In Plain Sight: How to See Alienation in a Modern City

It is not far from common knowledge the allure of major world cities. Bustling, communal, full of life and connectedness, bountiful with opportunities. Although even with all the perceptions that accompany thoughts of a city, it is hard to truly realize the circumstances of life in a city. Most, if not all, coverage of a city in the mainstream media and in the online persona’s the younger generations continue to portray is overwhelmingly positive and showcases the benefits and lifestyle to strive for when in these cities.


time we lost.

A post shared by @ lucancoutts on Mar 30, 2018 at 5:30pm PDT


The purpose of In Plain Sight is to showcase the concept of alienation and the modern city. It has been an idea discussed since the establishment of major living centres and has expanded as much as those urban centres.


The purpose of this doc is to show that the concept of which is largely ignored by those in the cities, because of what society has deemed a city comes to represent, (a community, bringing people together, inclusion) and the instead realities. It goes to show when someone actively takes the steps to alienate themselves and attempts to see a city from a different perspective and a slower perspective than others, it is easy and abundant to notice and experience the alienation an individual is prone to experience upon being in a modern city (Josephson, 290).


Creative Process


Originally when I had crafted the idea, I had planned on creating a short film to represent alienation and the phantasmagoric perceptions of city life, but it didn’t seem genuine enough to me. Shifting my focus to a documentary, I felt more able to give a raw experience and view into the subject of alienation in a modern city. That was when I first encountered a book by Eric and Mary Josephson, titled Man Alone: Alienation in Modern Society.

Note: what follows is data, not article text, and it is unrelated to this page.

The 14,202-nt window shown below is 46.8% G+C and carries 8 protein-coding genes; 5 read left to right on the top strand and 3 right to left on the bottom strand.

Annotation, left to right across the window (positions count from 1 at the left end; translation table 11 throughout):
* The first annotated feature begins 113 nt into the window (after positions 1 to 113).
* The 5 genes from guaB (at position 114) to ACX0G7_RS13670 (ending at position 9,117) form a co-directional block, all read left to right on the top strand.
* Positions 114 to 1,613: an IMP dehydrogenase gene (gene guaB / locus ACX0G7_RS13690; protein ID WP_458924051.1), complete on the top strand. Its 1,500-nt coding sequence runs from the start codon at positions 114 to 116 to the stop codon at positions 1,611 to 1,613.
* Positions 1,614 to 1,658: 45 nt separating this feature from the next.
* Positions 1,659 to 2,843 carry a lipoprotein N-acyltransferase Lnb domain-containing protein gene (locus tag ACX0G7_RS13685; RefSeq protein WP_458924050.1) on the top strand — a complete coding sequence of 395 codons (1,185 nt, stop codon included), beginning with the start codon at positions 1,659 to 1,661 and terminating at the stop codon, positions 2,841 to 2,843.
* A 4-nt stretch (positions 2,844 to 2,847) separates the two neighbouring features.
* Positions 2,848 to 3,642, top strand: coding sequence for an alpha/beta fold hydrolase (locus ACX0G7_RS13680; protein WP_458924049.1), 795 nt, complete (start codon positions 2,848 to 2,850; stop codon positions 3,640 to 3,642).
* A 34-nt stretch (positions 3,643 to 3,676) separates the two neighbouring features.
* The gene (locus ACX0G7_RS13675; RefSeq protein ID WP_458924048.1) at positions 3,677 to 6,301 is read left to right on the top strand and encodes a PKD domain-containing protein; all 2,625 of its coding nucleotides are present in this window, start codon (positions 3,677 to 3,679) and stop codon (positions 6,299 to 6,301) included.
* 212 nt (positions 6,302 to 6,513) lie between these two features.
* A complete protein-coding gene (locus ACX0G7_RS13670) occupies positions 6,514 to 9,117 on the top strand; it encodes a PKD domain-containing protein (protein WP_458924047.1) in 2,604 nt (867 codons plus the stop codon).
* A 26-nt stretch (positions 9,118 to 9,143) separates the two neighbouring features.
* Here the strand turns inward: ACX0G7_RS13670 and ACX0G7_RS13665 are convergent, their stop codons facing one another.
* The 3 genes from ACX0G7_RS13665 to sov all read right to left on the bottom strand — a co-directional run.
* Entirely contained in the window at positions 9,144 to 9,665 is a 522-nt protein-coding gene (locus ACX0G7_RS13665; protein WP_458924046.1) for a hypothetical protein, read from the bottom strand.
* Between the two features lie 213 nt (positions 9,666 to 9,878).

The book discusses the developments and progress society has made as technology and the density of cities continues to grow, and the effect it has on the people living in it. It mentions humans are “Confused as to his place in the scheme of a world growing each day closer yet more impersonal, more densely populated yet in face-to-face relations more dehumanized” (Josephson, 10).


I was aware of a photographer named Lucan Coutts who specializes in creating large cityscape images containing a lone individual in comparison to the city itself. Seeing his art and its representations, I decided to create a short documentary on Coutts’ self-isolation from the city in order to see the rest of the city in the same light, and how it is largely ignored by others who choose not to look. By following him, I was able to encounter isolated moments for ourselves and other people we saw, and how it relates to the theories and concepts I had been looking at.


i wish your memory would leave me alone.

A post shared by @ lucancoutts on Apr 2, 2018 at 5:44pm PDT

Creating the Doc